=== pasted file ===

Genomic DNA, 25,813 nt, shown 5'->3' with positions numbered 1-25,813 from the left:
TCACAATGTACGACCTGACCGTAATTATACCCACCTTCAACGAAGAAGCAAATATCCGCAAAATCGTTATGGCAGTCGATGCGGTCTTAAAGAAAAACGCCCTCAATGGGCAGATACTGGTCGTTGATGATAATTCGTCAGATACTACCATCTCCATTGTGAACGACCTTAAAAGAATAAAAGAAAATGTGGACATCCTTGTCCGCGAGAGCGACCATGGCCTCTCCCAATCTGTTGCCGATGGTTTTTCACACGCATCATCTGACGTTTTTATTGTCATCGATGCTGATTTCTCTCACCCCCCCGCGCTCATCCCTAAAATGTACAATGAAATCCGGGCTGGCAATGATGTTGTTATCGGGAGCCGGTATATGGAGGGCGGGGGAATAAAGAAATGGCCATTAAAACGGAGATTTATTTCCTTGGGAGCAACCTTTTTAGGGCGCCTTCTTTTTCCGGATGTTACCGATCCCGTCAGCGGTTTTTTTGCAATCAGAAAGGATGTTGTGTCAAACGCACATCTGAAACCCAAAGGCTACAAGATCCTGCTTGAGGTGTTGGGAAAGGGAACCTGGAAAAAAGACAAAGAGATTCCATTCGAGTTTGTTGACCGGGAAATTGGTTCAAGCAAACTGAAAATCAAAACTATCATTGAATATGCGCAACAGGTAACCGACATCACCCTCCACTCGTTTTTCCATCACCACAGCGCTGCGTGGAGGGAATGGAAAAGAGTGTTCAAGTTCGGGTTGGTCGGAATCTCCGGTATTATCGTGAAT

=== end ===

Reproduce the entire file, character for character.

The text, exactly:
Genomic DNA, 25,813 nt, shown 5'->3' with positions numbered 1-25,813 from the left:
TCACAATGTACGACCTGACCGTAATTATACCCACCTTCAACGAAGAAGCAAATATCCGCAAAATCGTTATGGCAGTCGATGCGGTCTTAAAGAAAAACGCCCTCAATGGGCAGATACTGGTCGTTGATGATAATTCGTCAGATACTACCATCTCCATTGTGAACGACCTTAAAAGAATAAAAGAAAATGTGGACATCCTTGTCCGCGAGAGCGACCATGGCCTCTCCCAATCTGTTGCCGATGGTTTTTCACACGCATCATCTGACGTTTTTATTGTCATCGATGCTGATTTCTCTCACCCCCCCGCGCTCATCCCTAAAATGTACAATGAAATCCGGGCTGGCAATGATGTTGTTATCGGGAGCCGGTATATGGAGGGCGGGGGAATAAAGAAATGGCCATTAAAACGGAGATTTATTTCCTTGGGAGCAACCTTTTTAGGGCGCCTTCTTTTTCCGGATGTTACCGATCCCGTCAGCGGTTTTTTTGCAATCAGAAAGGATGTTGTGTCAAACGCACATCTGAAACCCAAAGGCTACAAGATCCTGCTTGAGGTGTTGGGAAAGGGAACCTGGAAAAAAGACAAAGAGATTCCATTCGAGTTTGTTGACCGGGAAATTGGTTCAAGCAAACTGAAAATCAAAACTATCATTGAATATGCGCAACAGGTAACCGACATCACCCTCCACTCGTTTTTCCATCACCACAGCGCTGCGTGGAGGGAATGGAAAAGAGTGTTCAAGTTCGGGTTGGTCGGAATCTCCGGTATTATCGTGAAT